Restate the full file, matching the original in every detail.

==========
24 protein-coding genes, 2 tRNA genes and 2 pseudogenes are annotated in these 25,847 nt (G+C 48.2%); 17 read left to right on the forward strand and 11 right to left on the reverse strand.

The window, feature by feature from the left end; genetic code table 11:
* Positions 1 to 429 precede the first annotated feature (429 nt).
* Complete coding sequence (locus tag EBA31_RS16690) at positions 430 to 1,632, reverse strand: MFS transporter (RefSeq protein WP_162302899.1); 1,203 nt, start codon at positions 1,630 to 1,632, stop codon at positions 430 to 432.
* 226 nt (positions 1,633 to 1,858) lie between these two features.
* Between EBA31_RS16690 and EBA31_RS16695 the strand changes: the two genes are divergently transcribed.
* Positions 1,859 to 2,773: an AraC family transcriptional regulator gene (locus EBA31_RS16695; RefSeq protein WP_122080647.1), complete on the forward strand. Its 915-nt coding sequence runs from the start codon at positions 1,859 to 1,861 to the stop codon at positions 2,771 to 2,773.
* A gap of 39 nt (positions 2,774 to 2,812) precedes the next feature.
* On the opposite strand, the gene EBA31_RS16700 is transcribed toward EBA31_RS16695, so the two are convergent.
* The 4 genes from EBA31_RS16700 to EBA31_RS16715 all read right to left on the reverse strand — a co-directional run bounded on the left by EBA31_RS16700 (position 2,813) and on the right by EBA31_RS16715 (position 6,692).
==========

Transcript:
24 protein-coding genes, 2 tRNA genes and 2 pseudogenes are annotated in these 25,847 nt (G+C 48.2%); 17 read left to right on the forward strand and 11 right to left on the reverse strand.

The window, feature by feature from the left end; genetic code table 11:
* Positions 1 to 429 precede the first annotated feature (429 nt).
* Complete coding sequence (locus tag EBA31_RS16690) at positions 430 to 1,632, reverse strand: MFS transporter (RefSeq protein WP_162302899.1); 1,203 nt, start codon at positions 1,630 to 1,632, stop codon at positions 430 to 432.
* 226 nt (positions 1,633 to 1,858) lie between these two features.
* Between EBA31_RS16690 and EBA31_RS16695 the strand changes: the two genes are divergently transcribed.
* Positions 1,859 to 2,773: an AraC family transcriptional regulator gene (locus EBA31_RS16695; RefSeq protein WP_122080647.1), complete on the forward strand. Its 915-nt coding sequence runs from the start codon at positions 1,859 to 1,861 to the stop codon at positions 2,771 to 2,773.
* A gap of 39 nt (positions 2,774 to 2,812) precedes the next feature.
* On the opposite strand, the gene EBA31_RS16700 is transcribed toward EBA31_RS16695, so the two are convergent.
* The 4 genes from EBA31_RS16700 to EBA31_RS16715 all read right to left on the reverse strand — a co-directional run bounded on the left by EBA31_RS16700 (position 2,813) and on the right by EBA31_RS16715 (position 6,692).